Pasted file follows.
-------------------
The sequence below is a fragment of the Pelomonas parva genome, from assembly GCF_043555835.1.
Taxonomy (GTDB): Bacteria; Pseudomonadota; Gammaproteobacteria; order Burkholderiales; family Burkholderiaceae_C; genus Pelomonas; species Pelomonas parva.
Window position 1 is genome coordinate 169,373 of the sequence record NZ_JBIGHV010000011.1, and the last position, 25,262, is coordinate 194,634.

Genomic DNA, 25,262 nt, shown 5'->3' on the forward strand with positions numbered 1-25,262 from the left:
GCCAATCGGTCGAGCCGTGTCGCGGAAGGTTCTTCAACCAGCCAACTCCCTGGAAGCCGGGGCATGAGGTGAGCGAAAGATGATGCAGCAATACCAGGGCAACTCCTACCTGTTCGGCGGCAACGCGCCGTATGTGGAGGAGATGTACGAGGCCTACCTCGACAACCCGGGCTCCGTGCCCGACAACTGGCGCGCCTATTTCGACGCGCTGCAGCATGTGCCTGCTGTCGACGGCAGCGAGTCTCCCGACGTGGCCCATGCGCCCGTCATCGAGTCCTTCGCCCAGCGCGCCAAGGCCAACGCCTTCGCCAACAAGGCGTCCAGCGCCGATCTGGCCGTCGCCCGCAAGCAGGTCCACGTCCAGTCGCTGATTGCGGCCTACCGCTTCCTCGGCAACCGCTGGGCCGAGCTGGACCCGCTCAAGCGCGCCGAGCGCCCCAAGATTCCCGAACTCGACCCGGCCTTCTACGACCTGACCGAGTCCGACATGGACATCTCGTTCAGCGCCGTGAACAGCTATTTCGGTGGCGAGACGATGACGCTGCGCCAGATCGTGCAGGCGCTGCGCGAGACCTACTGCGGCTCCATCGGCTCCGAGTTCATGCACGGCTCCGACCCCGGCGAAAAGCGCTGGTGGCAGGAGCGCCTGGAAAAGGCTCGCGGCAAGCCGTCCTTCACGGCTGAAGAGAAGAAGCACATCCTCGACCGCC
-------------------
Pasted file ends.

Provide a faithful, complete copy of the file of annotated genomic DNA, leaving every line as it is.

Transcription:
The sequence below is a fragment of the Pelomonas parva genome, from assembly GCF_043555835.1.
Taxonomy (GTDB): Bacteria; Pseudomonadota; Gammaproteobacteria; order Burkholderiales; family Burkholderiaceae_C; genus Pelomonas; species Pelomonas parva.
Window position 1 is genome coordinate 169,373 of the sequence record NZ_JBIGHV010000011.1, and the last position, 25,262, is coordinate 194,634.

Genomic DNA, 25,262 nt, shown 5'->3' on the forward strand with positions numbered 1-25,262 from the left:
GCCAATCGGTCGAGCCGTGTCGCGGAAGGTTCTTCAACCAGCCAACTCCCTGGAAGCCGGGGCATGAGGTGAGCGAAAGATGATGCAGCAATACCAGGGCAACTCCTACCTGTTCGGCGGCAACGCGCCGTATGTGGAGGAGATGTACGAGGCCTACCTCGACAACCCGGGCTCCGTGCCCGACAACTGGCGCGCCTATTTCGACGCGCTGCAGCATGTGCCTGCTGTCGACGGCAGCGAGTCTCCCGACGTGGCCCATGCGCCCGTCATCGAGTCCTTCGCCCAGCGCGCCAAGGCCAACGCCTTCGCCAACAAGGCGTCCAGCGCCGATCTGGCCGTCGCCCGCAAGCAGGTCCACGTCCAGTCGCTGATTGCGGCCTACCGCTTCCTCGGCAACCGCTGGGCCGAGCTGGACCCGCTCAAGCGCGCCGAGCGCCCCAAGATTCCCGAACTCGACCCGGCCTTCTACGACCTGACCGAGTCCGACATGGACATCTCGTTCAGCGCCGTGAACAGCTATTTCGGTGGCGAGACGATGACGCTGCGCCAGATCGTGCAGGCGCTGCGCGAGACCTACTGCGGCTCCATCGGCTCCGAGTTCATGCACGGCTCCGACCCCGGCGAAAAGCGCTGGTGGCAGGAGCGCCTGGAAAAGGCTCGCGGCAAGCCGTCCTTCACGGCTGAAGAGAAGAAGCACATCCTCGACCGCC